Few Roles

Actors rehearsing a new play by Langston Hughes, Chicago, Illinois, 1942.

...as an organization establishes its identity, the roles that the members of the project assume begin to take shape. The roles emerge from project needs as well as from individual preferences. Project members, playing these roles, pass information among themselves.

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People in a project must communicate with each other for the project to make progress. Yet the overhead of this communication can hinder the very progress it should facilitate.

The number of possible communication paths among roles increases quadratically with respect to the number of roles. Five roles have ten communication paths, but ten roles have 45 paths. And twenty roles have 190 possible communication paths. It is clearly not possible to have every role communicate with every other. Therefore, information often reaches roles indirectly; through other roles. But this increases both latency (delay) and overhead.

It is true that individuals may play several roles and receive information destined for one role that is useful for other roles. Our experience, however, is that in such cases, there are enough different communication needs in the different roles that it does not appreciably decrease the number of communication paths required. The source of information is sometimes as important as the information content itself.


Identify the roles in the organization. Try to keep the number of roles to about sixteen or less. If you have more, try to reduce the number of roles by identifying the value of various roles, and consolidating or eliminating roles that add less value.**
We have found that the healthiest and most productive organizations tend to have around sixteen to twenty roles. Aiming for the lower bound gives one space to allow additional roles to emerge as needed.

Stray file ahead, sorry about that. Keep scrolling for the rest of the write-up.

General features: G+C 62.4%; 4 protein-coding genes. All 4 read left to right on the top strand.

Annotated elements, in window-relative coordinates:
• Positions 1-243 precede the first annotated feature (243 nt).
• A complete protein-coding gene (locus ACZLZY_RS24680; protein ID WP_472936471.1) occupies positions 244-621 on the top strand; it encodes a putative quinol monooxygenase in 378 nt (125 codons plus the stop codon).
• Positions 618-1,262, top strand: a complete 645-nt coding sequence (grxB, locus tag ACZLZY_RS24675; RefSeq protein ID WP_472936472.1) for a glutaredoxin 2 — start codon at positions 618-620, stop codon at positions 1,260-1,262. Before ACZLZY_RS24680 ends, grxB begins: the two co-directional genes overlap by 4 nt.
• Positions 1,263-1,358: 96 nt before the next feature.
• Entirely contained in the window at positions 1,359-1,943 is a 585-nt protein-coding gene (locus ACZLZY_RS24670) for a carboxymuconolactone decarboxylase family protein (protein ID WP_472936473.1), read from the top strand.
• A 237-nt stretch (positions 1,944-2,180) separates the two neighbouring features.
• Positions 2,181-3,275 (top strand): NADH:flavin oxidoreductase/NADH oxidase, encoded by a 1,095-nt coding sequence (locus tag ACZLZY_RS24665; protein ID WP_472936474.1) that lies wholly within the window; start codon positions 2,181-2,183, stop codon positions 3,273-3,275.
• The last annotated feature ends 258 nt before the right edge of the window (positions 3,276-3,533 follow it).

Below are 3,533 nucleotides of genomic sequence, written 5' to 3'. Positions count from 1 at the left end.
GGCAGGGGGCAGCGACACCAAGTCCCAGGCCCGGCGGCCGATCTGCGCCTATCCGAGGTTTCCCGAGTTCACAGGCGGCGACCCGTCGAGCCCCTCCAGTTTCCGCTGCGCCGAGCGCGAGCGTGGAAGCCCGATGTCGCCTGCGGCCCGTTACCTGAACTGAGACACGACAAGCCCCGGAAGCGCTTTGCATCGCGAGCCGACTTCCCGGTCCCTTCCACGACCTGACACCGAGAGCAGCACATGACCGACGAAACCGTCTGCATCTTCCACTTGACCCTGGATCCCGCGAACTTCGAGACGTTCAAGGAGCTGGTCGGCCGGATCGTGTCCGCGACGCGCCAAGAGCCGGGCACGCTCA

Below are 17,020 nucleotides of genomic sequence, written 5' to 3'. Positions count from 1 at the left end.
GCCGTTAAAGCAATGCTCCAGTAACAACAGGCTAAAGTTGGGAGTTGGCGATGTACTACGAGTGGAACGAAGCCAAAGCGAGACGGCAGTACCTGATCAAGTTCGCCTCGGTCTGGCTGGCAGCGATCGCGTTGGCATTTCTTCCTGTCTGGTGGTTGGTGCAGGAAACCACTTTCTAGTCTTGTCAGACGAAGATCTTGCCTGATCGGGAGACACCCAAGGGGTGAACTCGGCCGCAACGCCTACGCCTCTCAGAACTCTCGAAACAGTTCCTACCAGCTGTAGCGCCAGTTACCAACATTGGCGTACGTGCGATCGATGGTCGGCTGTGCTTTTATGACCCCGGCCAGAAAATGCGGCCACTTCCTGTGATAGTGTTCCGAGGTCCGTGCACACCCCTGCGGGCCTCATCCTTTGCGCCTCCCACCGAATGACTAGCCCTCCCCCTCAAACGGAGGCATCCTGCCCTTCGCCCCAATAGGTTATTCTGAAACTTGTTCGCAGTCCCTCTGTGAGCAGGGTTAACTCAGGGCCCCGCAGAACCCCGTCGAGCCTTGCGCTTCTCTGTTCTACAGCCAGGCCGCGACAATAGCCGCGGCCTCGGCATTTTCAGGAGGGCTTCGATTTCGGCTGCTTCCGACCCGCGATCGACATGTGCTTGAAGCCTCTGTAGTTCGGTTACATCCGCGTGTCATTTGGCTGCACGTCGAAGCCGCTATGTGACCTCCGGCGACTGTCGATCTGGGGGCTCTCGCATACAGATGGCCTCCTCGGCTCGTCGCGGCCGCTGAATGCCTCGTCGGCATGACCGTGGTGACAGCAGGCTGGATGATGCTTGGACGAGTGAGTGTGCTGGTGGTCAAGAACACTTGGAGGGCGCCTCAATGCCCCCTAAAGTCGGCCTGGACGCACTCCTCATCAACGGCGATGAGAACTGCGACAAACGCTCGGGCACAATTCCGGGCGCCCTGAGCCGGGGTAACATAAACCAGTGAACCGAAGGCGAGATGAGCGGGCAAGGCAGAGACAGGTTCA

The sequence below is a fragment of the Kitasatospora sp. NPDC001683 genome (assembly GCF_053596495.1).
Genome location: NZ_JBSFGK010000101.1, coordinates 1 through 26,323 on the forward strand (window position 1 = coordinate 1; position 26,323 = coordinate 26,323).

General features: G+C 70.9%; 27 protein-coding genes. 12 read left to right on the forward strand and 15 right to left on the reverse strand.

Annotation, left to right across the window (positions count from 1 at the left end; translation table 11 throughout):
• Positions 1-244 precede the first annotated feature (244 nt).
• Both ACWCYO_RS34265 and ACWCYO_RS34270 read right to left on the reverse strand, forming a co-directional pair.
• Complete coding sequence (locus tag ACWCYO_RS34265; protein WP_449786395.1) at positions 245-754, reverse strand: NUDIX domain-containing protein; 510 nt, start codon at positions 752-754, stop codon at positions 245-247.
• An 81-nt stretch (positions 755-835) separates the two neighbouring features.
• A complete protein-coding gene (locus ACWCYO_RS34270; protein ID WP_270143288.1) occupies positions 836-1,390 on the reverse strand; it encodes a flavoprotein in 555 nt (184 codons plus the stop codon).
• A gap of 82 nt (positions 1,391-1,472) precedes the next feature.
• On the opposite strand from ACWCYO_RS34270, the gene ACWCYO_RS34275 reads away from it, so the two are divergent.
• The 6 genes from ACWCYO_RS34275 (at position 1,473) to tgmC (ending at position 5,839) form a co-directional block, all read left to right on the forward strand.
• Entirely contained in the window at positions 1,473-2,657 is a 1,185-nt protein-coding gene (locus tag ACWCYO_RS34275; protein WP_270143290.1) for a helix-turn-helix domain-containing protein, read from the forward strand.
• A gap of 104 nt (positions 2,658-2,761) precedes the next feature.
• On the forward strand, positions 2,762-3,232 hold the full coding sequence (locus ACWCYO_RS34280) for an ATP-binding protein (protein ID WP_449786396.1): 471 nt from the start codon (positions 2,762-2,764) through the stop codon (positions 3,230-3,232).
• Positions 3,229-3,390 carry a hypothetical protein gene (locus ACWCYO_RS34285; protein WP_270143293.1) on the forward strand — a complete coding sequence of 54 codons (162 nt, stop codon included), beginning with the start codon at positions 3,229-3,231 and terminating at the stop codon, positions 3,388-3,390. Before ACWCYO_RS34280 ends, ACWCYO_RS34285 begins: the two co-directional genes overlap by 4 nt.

The combinatorics of communication encourages few roles. Fewer roles means that communication becomes more efficient, both in resources consumed and in speed.

Roles tend to be stable in an organization over time, more so than processes, and even personnel. Roles are a reflection of the culture and the values of the organization. Keeping the number of roles low makes it easier for new people to assimilate the organizational culture, and become part of it.

Roles are not the same as people. Several people may play the same role; most organizations have several people in the Developer role, for example. Conversely, one person may fill more than one role. For example, a person may be mainly a developer, but may function part time as the project manager. Multiple roles per person is common in small teams, but is often seen in large organizations as well.

How do you determine what the roles of an organization are? In particular, how do you know whether certain tasks are responsibilities of a role, or whether those tasks form a new role? One can examine the collaborations that emanate from those tasks, and see whether they correspond to the role in question, or have a different pattern of communication. In practice, though, it is simpler than that. Just ask the organization to identify their own roles. Every organization we have ever studied knew what their roles were. Organizational health seems to closely track the crispness with which project members can delineate roles.

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Large organizations may find themselves with large numbers of roles. One can then approximate FewRoles by applying DivideAndConquer.

After you have identified the roles, it may not be obvious which roles can be combined or eliminated. Use ProducerRoles to characterize the roles.

As you keep the roles down, communication saturation will stay high, and communication patterns will resemble ResponsibilitiesEngage.

Note that this is different from SizeTheOrganization. It deals with the number of people on the project; FewRoles is about the number of roles, regardless of the number of people.

This is closely tied to ProducerRoles. It also makes DistributeWorkEvenly possible.